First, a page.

The fact is, though, that high school doesn’t suit every child. The child who marches to a different drummer – who is creatively or socially or intellectually distinctive from the mass of kids her age – may find high school too restrictive, too unpleasant, or too irrelevant to be a good use of her time. Take a good hard look at your middle school kid and at the high school she is destined to attend. If you sense there won’t be a good fit, there are things you can do, starting now.

  1. Treat high school as a job, not a social experience. Instead of imagining that high school should be a golden time of fun and learning, realize that your kid is just putting in his time as if he were stuck in a dead-end job for a few years. With that in mind, help your kid make his after school hours his real education. For many teens who will be successful in computer science, skilled trades, entertainment, sports and the arts, their real education happens outside of school. Get your kid involved in high-powered afterschool experiences that will feed his interests.
  2. Shorten the time. One of my sons left high school early, not because he dropped out, but because he finished all his necessary credits a semester ahead. Take a look at your district’s graduation requirements and get those accomplished as efficiently as possible. Don’t waste school time with , like driver’s ed, you can enroll him in during the summer. Instead of balancing the semester with “fun” courses along with core courses, help your child plan to get the core courses accomplished early.
  3. Look into high school-community college partnerships. See if in your area a student can earn college credit before finishing high school or take community college courses in place of high school classes. The more mature, targeted atmosphere of a community college may be the motivator your teen needs.
  4. Consider online high school. Doing high school online isn’t for everyone but for the student who is consumed by an interest not served in the high school curriculum, earning a diploma online can accomplish this key milestone while letting her do in her free time what she really is interested in.

The usual reasons why a student drops out of high school often are just indicators of a disconnect between the teen and the school. Reasons like frequent absences and tardiness, acting out to the point of suspension or expulsion, and failing so many courses that graduation is impossible can all be caused by larger societal issues, of course. But at the student level these common reasons for school dropout are indicators that high school is just not a good fit. Instead of nagging a child about his attendance, his homework, and his lack of interest in school, consider that your child might need something different.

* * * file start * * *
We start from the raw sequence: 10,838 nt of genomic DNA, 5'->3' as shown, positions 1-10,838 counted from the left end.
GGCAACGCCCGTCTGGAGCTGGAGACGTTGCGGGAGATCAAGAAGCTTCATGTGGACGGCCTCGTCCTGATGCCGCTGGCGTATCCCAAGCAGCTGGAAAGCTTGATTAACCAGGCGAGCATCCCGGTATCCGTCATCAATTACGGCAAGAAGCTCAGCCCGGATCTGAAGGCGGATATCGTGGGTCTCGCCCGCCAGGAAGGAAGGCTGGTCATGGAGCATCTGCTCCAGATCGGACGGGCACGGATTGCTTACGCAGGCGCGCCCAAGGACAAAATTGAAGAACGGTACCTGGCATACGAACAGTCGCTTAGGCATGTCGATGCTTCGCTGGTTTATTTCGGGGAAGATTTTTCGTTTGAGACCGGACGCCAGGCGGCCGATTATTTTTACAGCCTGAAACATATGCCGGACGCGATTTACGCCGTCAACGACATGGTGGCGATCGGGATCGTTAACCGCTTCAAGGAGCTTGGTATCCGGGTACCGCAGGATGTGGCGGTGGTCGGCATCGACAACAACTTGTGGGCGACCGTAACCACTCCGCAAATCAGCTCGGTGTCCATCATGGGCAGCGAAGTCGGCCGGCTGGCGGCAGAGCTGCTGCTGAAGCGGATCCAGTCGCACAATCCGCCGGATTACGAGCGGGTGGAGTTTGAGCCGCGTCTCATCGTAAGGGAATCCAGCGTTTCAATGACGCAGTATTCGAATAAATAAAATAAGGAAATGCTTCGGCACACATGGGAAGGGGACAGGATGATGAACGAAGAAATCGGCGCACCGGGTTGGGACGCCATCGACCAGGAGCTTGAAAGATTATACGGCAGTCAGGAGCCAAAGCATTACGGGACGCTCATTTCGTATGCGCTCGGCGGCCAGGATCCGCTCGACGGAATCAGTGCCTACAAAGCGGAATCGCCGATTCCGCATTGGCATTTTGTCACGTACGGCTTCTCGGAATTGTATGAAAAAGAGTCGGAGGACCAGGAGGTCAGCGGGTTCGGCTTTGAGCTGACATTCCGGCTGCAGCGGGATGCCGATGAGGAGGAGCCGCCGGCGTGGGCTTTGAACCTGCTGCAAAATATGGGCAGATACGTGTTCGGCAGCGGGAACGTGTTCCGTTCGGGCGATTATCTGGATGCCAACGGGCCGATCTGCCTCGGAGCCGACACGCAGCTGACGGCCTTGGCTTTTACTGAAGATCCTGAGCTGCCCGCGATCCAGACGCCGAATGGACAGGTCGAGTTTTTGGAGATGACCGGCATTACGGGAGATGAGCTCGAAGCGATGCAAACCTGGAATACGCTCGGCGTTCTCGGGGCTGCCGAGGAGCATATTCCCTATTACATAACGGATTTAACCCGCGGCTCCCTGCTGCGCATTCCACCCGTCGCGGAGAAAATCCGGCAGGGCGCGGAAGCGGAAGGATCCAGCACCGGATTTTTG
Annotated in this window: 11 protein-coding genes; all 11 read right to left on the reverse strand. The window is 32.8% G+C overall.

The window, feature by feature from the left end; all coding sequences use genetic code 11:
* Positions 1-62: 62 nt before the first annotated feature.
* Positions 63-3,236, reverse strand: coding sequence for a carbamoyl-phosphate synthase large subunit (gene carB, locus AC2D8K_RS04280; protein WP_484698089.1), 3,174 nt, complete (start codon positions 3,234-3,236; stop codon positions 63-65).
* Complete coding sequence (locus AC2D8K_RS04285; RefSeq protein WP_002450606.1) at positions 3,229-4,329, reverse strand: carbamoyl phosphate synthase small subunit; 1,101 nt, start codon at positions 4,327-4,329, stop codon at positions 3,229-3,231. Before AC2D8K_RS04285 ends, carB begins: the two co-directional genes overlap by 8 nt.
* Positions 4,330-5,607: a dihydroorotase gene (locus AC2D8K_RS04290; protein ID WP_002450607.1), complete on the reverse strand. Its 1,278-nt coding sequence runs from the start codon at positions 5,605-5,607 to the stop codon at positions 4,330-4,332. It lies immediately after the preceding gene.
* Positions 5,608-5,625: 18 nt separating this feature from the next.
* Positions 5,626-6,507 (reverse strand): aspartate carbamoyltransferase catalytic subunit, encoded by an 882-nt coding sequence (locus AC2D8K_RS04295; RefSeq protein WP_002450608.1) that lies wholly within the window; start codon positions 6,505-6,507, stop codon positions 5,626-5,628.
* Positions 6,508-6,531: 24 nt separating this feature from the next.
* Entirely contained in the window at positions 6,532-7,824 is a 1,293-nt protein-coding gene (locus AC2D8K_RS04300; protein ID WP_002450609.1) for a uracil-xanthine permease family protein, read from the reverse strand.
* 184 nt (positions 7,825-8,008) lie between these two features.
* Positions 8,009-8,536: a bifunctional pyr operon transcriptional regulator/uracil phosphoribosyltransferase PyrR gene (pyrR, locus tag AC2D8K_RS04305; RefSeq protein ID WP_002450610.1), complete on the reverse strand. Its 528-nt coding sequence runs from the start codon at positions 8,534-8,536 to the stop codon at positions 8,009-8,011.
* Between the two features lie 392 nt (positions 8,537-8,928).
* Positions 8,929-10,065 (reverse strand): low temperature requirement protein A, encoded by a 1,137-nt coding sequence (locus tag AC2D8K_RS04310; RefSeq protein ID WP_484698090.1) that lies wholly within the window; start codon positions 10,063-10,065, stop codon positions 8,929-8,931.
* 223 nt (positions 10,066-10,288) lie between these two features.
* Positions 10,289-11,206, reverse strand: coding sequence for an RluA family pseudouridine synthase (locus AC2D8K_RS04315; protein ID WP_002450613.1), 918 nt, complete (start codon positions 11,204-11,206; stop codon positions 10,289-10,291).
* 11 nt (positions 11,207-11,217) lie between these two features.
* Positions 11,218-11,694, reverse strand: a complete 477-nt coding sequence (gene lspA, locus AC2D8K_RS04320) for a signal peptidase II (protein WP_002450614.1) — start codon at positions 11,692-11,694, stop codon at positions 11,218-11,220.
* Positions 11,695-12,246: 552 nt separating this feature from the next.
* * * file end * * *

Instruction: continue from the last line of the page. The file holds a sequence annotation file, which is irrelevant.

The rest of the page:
Certainly, you want to do all the good parenting things, like providing your teen with a study space and becoming involved in school affairs. But remember that, to get your child through high school and off to a successful future, you may need to help her find alternatives ways to do exactly that.


© 2014, Patricia Nan Anderson. All rights reserved. This material may not be published, broadcast, rewritten, or redistributed. Ask for Dr. Anderson’s book, Parenting: A Field Guide, at your favorite bookstore.

Don’t get me wrong. I’m not going to suggest you start nasty rumors about your kid so his friends won’t like him so much. Being popular and having a lot of friends is a good thing.

But if your child isn’t one of the in crowd you might just thank your lucky stars. Being popular comes with risks.

In a recent study, researchers found that teens who were the most popular at age 13 were mired in problems 10 years later. The scientists followed 180 children from public schools in the Southeastern United States for a decade until age 22 or 23, along the way interviewing them, their parents, and their friends.  After 10 years, kids who were part of the popular gang in early adolescence had a 45 percent higher incidence of drug and alcohol abuse than less-popular teens, leading to missed work and DUI arrests among the popular kids. They were also more likely to have been arrested for a crime.

Lead researcher Joseph Allen reports that although in middle school and high school the most popular kids seemed to be on a social fast-track, doing more dating, going more places, and having more fun than other teens, at age 22 these same people’s friends described them as less mature than other 20-year-olds.

What does this mean for your child?

If she’s not part of the most popular group, don’t make it your mission to put her there. Popularity is a two-edged sword and doesn’t necessarily lead to a life of social success. Make raising your child to be an interesting, friendly, engaged person the goal and downplay popularity and status.

If your child is one of the popular ones, keep an eye on things. Remember that research studies necessarily deal in generalities and it’s doubtful that all the popular kids in this study became social outcasts after high school. Your popular child’s path may be different from the general findings of research. But certainly kids who maintain their popularity into their 20s have more going for them than just being cool. They are interesting, friendly, and engaged people.

People like them, not because they’re popular, but because they’re nice.


© 2014, Patricia Nan Anderson. All rights reserved. This material may not be published, broadcast, rewritten, or redistributed. Ask for Dr. Anderson’s new book, Parenting: A Field Guide, at your favorite bookstore.